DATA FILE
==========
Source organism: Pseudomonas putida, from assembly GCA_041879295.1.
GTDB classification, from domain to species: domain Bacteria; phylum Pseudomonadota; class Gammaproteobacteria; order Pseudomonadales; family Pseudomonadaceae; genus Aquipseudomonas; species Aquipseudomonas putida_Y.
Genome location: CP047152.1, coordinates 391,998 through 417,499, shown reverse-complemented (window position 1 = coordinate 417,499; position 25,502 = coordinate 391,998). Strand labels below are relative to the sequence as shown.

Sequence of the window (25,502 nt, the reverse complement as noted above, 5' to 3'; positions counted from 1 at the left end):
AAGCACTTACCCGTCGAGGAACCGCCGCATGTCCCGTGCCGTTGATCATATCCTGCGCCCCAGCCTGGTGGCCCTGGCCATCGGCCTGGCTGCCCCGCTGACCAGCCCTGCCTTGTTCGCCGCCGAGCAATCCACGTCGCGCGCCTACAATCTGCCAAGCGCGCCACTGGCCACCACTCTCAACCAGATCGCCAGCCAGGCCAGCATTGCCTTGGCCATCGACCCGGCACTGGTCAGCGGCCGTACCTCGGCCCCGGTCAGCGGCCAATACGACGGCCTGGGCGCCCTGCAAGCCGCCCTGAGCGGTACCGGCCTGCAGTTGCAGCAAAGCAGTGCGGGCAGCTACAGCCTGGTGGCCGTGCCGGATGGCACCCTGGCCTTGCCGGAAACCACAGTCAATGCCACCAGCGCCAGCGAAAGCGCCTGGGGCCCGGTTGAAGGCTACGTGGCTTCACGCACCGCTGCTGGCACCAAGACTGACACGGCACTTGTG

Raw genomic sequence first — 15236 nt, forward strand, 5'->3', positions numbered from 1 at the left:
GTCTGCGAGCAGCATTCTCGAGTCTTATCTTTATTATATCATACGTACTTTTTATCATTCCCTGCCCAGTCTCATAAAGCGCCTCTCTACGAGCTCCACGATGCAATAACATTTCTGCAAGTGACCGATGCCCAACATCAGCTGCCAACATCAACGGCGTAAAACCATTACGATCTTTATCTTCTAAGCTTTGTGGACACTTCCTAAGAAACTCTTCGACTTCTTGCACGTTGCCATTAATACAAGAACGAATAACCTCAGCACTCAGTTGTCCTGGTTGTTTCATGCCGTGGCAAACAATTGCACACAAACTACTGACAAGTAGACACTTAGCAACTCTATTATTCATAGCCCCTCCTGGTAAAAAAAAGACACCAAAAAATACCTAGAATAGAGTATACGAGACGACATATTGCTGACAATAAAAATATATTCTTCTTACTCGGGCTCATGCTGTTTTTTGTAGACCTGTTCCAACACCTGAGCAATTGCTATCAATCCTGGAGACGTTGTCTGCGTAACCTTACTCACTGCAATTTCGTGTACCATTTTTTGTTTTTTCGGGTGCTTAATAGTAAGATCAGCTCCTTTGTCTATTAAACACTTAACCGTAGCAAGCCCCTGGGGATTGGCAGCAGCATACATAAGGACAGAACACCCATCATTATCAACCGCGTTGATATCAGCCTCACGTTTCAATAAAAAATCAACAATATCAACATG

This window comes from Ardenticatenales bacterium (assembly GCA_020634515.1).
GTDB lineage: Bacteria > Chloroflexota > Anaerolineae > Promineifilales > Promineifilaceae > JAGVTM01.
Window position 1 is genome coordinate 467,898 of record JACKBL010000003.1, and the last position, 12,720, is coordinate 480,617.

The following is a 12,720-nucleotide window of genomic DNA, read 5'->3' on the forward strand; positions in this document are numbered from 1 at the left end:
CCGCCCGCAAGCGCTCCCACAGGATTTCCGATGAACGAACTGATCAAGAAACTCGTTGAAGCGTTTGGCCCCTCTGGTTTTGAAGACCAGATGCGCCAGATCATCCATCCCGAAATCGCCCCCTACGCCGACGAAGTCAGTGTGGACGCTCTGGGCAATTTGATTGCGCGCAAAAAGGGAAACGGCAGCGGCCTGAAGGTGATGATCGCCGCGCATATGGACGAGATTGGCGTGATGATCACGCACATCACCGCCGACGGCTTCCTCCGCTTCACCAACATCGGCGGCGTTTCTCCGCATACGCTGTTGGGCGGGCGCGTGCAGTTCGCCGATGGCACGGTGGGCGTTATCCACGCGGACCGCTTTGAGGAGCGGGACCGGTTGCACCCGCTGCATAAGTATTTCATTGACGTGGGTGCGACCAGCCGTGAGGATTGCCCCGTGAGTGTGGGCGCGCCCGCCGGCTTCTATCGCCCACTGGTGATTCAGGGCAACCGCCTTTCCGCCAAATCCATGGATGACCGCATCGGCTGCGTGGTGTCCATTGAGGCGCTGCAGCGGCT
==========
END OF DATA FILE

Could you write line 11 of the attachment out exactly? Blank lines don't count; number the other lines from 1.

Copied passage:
The following is a 12,720-nucleotide window of genomic DNA, read 5'->3' on the forward strand; positions in this document are numbered from 1 at the left end: